Skip to Main Content

Apply Now to the University of Wyoming apply now

University of Wyoming Extension

College of Agriculture and Natural Resources

Water Quality for Wyoming Livestock and Wildlife

Arsenic Summary

Our recommendations are based upon the toxicity of inorganic AsIII, specifically the arsenite ion. Routine water quality analysis available to livestock producers does not distinguish between As species, and, although the less toxic pentavalent forms of As are more likely to occur in surface waters, trivalent As is seen frequently enough in specialized surveys to justify the assumption.86,87 It is suggested that ruminant animals are less susceptible to As than monogastrics.25,88 With the exception of laboratory rodents, however, we were not able to confirm this to be the case, thus we have assumed horses are equally sensitive to As as ruminants.

Chronic poisoning of the type (cancer, "blackfoot disease," etc.) that prompted lowering the human drinking water standard from 0.05 to 0.01 mg As/L does not apparently occur in other animal species, as demonstrated by the ongoing search for an appropriate animal model to study the human condition. The mechanism(s) putatively involved in the pathogenesis of chronic damage in people, i.e. chemical attack by methylated AsIII metabolites on cellular macromolecules, do not appear to be relevant in livestock and wildlife. In domestic livestock, as opposed to people, most As is excreted via urine as DMAIII.33 This, together with the shorter observed half-life in these species, suggests that relatively little trivalent As escapes methylation and excretion to cause cancer. Chronic poisoning in livestock species involves mechanisms similar to acute poisoning and requires dosages very similar to acute poisoning.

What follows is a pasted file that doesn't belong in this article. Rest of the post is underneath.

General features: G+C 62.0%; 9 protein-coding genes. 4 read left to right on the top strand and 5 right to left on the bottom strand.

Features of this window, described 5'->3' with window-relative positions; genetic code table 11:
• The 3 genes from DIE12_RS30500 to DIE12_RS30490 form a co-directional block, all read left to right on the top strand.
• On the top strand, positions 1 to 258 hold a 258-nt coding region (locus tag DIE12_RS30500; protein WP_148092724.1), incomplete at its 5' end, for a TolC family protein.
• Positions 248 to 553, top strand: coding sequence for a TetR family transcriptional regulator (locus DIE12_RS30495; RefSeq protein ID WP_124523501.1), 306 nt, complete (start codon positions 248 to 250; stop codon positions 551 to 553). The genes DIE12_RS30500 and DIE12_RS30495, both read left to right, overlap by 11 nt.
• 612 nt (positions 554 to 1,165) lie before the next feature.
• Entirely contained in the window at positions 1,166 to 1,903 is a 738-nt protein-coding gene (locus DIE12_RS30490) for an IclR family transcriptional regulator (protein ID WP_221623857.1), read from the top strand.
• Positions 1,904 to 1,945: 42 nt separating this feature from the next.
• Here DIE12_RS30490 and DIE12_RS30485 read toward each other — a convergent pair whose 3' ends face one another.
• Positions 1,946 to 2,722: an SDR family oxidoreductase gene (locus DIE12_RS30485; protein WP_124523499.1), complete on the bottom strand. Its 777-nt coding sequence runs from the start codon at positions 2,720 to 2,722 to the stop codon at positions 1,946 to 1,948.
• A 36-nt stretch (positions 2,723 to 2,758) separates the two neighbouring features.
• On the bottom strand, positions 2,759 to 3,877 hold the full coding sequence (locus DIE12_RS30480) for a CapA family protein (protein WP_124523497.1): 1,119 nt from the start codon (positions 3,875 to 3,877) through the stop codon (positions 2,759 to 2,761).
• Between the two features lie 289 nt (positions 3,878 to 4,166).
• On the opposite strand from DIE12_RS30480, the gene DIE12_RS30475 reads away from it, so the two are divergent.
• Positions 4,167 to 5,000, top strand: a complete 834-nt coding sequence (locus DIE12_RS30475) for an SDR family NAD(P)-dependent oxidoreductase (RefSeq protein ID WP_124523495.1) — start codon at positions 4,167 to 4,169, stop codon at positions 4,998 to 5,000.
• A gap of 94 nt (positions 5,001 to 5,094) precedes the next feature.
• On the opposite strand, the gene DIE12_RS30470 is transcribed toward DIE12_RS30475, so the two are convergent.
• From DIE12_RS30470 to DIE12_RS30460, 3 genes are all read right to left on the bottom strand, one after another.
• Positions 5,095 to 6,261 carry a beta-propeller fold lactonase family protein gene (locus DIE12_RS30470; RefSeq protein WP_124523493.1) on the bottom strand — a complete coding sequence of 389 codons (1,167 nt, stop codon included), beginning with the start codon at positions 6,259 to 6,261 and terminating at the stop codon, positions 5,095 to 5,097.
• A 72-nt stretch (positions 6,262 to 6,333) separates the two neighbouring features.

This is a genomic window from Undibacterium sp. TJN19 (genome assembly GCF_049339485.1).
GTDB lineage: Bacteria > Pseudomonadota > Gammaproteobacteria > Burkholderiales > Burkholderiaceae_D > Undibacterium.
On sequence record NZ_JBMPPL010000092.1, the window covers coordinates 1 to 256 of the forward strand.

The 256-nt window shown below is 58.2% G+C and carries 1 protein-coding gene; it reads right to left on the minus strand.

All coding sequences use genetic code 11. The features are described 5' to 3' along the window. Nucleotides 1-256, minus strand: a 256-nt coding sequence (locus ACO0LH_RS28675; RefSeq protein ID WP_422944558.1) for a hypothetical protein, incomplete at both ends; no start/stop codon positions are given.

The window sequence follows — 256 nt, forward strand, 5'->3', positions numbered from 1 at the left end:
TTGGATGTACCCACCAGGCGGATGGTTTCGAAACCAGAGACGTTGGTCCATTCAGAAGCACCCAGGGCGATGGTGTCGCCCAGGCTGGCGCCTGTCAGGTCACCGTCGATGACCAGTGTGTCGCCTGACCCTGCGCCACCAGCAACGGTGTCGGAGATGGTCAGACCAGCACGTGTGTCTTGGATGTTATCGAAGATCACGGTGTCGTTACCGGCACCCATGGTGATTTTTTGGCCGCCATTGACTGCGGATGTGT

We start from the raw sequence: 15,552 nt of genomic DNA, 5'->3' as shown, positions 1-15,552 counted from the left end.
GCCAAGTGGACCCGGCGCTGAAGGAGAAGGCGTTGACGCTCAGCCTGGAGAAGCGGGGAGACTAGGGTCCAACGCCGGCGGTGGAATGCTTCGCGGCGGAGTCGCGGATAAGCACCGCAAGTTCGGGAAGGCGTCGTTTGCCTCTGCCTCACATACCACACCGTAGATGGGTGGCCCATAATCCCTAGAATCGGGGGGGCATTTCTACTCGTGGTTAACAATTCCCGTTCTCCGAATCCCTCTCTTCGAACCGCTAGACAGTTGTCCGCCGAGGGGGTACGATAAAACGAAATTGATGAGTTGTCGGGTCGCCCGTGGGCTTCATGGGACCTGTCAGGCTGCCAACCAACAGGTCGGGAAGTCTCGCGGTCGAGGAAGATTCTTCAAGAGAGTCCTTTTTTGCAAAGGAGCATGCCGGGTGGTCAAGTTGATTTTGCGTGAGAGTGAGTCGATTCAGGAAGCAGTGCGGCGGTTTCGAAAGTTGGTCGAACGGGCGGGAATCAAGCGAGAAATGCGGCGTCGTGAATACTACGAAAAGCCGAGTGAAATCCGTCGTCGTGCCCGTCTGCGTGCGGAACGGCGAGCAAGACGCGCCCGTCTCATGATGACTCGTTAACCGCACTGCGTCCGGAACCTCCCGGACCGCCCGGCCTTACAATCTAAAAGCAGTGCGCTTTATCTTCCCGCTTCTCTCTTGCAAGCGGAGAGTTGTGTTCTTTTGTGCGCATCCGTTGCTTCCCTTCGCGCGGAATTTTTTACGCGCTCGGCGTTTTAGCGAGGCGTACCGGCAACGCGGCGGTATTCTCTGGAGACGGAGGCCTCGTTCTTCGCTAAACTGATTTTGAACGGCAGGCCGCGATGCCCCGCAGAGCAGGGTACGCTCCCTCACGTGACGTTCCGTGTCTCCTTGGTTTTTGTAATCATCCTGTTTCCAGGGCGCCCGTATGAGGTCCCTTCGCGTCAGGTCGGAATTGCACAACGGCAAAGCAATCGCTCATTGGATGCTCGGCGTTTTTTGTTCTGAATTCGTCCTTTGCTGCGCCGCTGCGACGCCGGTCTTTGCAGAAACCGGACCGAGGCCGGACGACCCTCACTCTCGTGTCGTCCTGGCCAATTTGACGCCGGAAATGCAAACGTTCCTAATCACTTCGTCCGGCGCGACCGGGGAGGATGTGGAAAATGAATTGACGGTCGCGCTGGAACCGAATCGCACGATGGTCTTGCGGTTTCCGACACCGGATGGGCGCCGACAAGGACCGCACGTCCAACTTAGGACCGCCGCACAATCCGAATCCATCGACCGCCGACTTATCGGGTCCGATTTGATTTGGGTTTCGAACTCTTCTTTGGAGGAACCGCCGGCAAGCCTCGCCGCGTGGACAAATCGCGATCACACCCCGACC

Given the accumulating evidence that As is a human carcinogen, the question of residues arises. Can food animals consuming As from water accumulate dangerous amounts of As in edible tissues without themselves showing signs of toxicity? The literature to date suggests cattle, sheep, etc. eliminate As too quickly for this to be a concern, and a study completed in 2007 by the University of Minnesota89,90 failed to find any evidence of As accumulation in milk or edible tissues from dairy cattle watered from As-contaminated (140 μg/L) wells.

The threshold toxic dose in domestic ruminants appears to be between 1-2 mg/kg BW. This dose is in general agreement with the NRC25, which recommended 30-50 ppm dietary As as a maximum tolerated dose and with other reviews.88,91-93 It is quite distinct from the EU recommendation of 2 ppm dietary As, for which we have not been able to discover any justification. Sufficient quantitative data was not found to estimate a similar threshold for horses, but this dose is similar to that reported in another monogastric species (dogs)79, and previous reviews suggest horses are similar to cattle in sensitivity and/or less frequently affected than cattle under similar conditions.93,94 Therefore, it seems reasonable that limits safe for cattle should be adequate for horses. The very limited data in wild ruminants suggest they are similar to cattle in sensitivity. Therefore, our recommendations are based upon dosage data from cattle and sheep. Assuming neglible As in feedstuffs, 5 mg As/L in drinking water will provide the minimum toxic dose of 1 mg As/kg BW to grazing animals in warm weather. Obviously, if animals are receiving any As from forage or medications, less will be required to achieve a toxic dose. Although we were not able to find any significant studies of As in Wyoming forages, limited data from our laboratories suggest natural background concentrations seldom exceed a few ppm, except in areas contaminated by geothermal runoff.

Assuming a NOAEL of 0.5 mg/kg BW/day and allowing for these small forage concentrations, we recommend drinking water for livestock and wildlife not exceed 1 mg As/L

Back to Index

1000 E. University Ave. Laramie, WY 82071
UW Operators (307) 766-1121 | Contact Us | Download Adobe Reader

Accreditation | Virtual Tour | Emergency Preparedness | Employment at UW | Privacy Policy | Harassment & Discrimination | Accessibility Accessibility information icon